When you’re the sole care giver (or one of a few) for a person with dementia, you must fulfill all provider roles as a one-woman (or a one-man) show. You’ll constantly be juggling hats from chef and nutritionist to behavioral therapist to activity planner to doctor appointment scheduler to chauffeur to housekeeper (and then some). You’re also responsible for daily hygiene and toileting needs, hiring and managing outside assistance – and, there’s a pretty good chance you’re also working full time. This is a huge load for any one (or a few) loved ones to handle well. Daily decisions and time constraints can cause friction and arguments among family members. 

On top of the stress among you, agitation and anger cues will be picked up on by your loved one. This can be confusing and upsetting, and detrimental to their dementia treatment. It also leaves very little time, if any, where you can be the thing you want to be most to them – a loving, caring friend.

Quality Time for Both of You 

At an assisted living facility, the above responsibilities become a team effort, delegated across a staff who have training and expertise in various realms of Alzheimer’s care. You’ll still be involved. Care and treatment decisions will be communicated with you and your input will be required and valued. But the hands-on tasks and constant frenzy of running around while trying to understand this debilitating illness, will be taken off your shoulders. 

When you visit and spend time with your loved one, it can be quality time – a little less stressful and a lot more enjoyable for everyone. This, too, is part of dementia treatment. Studies have shown that dementia patients’ brains (and brains without dementia too) remain healthier when they’re releasing more ‘feel good’ chemicals. So it seems that all who are living with, and loving someone with, Alzheimer’s dementia, can be helped by just ‘feeling’ better.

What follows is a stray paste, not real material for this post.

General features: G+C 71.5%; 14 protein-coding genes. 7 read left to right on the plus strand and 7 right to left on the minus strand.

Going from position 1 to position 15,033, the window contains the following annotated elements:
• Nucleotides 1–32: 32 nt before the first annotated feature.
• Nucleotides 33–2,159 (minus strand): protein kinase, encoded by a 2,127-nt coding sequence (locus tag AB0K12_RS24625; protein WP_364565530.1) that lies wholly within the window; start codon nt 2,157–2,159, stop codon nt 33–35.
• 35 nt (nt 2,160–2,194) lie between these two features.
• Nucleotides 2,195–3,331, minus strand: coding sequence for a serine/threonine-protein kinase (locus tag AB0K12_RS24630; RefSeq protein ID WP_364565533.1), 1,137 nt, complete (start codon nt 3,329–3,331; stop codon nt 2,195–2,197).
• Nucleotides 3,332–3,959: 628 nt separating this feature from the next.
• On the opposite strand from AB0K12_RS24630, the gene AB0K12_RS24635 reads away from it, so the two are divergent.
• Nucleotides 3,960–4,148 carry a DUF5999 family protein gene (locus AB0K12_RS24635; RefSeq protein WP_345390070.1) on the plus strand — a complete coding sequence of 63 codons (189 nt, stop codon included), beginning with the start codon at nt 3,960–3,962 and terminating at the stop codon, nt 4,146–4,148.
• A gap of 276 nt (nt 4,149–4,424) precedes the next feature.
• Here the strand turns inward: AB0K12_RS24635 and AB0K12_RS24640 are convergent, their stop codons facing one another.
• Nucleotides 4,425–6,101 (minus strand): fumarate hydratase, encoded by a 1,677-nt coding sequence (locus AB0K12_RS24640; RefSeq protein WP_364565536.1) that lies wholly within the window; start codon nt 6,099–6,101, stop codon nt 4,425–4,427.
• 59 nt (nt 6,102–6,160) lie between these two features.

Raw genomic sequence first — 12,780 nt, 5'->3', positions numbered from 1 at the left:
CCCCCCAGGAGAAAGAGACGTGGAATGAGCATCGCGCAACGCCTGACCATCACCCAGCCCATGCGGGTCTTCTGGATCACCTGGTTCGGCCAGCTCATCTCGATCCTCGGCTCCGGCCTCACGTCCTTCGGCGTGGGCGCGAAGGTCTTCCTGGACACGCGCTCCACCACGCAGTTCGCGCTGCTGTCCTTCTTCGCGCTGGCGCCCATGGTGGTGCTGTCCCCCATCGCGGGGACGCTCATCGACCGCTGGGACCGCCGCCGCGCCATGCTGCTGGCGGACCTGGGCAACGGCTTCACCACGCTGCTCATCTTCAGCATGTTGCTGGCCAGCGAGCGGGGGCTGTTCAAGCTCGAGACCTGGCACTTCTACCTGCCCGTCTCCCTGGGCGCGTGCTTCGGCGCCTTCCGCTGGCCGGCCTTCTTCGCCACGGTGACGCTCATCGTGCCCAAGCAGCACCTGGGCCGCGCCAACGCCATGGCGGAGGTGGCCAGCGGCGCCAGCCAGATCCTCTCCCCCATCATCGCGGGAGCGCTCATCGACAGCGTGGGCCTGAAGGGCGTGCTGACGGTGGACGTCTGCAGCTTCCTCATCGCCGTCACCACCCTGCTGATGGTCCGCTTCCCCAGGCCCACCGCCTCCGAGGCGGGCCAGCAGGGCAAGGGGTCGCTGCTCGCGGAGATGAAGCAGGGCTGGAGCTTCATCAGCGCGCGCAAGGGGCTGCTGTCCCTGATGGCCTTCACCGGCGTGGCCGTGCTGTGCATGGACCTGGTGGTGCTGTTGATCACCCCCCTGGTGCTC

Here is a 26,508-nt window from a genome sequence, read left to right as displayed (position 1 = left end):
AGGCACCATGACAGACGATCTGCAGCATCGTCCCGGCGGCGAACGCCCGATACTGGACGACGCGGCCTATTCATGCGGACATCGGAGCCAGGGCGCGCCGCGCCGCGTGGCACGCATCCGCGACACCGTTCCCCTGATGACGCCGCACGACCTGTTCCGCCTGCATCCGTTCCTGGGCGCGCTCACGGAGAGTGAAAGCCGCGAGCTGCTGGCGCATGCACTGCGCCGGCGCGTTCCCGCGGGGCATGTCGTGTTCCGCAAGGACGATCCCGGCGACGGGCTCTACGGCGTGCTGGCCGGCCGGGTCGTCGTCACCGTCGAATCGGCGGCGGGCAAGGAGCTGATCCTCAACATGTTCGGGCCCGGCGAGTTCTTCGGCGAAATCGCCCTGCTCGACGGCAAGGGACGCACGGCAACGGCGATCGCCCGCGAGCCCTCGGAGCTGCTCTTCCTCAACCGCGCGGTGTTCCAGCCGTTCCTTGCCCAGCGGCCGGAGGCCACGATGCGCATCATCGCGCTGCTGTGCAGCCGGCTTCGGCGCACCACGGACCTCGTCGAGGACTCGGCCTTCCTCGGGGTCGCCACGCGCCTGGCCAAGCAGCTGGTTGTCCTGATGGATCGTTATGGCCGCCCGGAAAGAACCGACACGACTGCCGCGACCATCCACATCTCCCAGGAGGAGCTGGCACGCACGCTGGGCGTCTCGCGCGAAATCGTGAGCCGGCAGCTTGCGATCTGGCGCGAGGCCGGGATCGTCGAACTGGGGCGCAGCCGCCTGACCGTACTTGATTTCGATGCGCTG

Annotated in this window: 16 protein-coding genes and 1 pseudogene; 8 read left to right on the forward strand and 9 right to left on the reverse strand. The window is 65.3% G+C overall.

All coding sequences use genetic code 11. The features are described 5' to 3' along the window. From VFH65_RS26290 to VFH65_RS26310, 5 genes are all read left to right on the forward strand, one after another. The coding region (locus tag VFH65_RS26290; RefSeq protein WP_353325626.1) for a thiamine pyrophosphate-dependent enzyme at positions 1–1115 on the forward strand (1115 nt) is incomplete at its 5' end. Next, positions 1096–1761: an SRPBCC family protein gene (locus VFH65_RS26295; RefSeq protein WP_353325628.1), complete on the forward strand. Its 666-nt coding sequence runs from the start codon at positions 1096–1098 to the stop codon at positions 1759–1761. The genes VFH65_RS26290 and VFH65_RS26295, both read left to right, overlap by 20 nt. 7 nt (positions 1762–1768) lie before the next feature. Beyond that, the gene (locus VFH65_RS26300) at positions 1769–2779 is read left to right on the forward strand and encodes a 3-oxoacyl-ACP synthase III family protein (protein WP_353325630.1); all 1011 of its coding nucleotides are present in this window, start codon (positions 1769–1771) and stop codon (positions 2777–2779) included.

Trusting the Professionals 

Assissted living caregiver

One of the hardest things about having a loved one with dementia is that we’re so close to them and so used to ‘who they were’ that we’re always adjusting to their ever-changing disabilities and personalities. Our emotional distress can make it hard to remain objective when it comes to managing their care.

At an assisted living facility, caring for dementia patients is the staff’s full-time profession. They’re interacting with dementia and its sufferers at all levels and every day. They’re used to its peaks and valleys and tend not to take behavioral and functional changes personally. A well trained, dedicated memory care facility staff has ‘seen it all’. They can remain objective and have a better ability to see the forest for the trees. They’ll be more able to recognize and address changes in a patient’s needs or status, without allowing their emotions to take the decision-making reigns. They can tailor activities and routines to meet the needs of each individual patient. It’s what they do.

At Lakeside Manor, our priority is to provide a safe, friendly, comfortable home for people with Alzheimer’s dementia. Our caring, professional staff offers years of combined experience and a genuine devotion to meeting the needs of our residents and those who love them. We hope you’ll reach out to us with any questions you may have.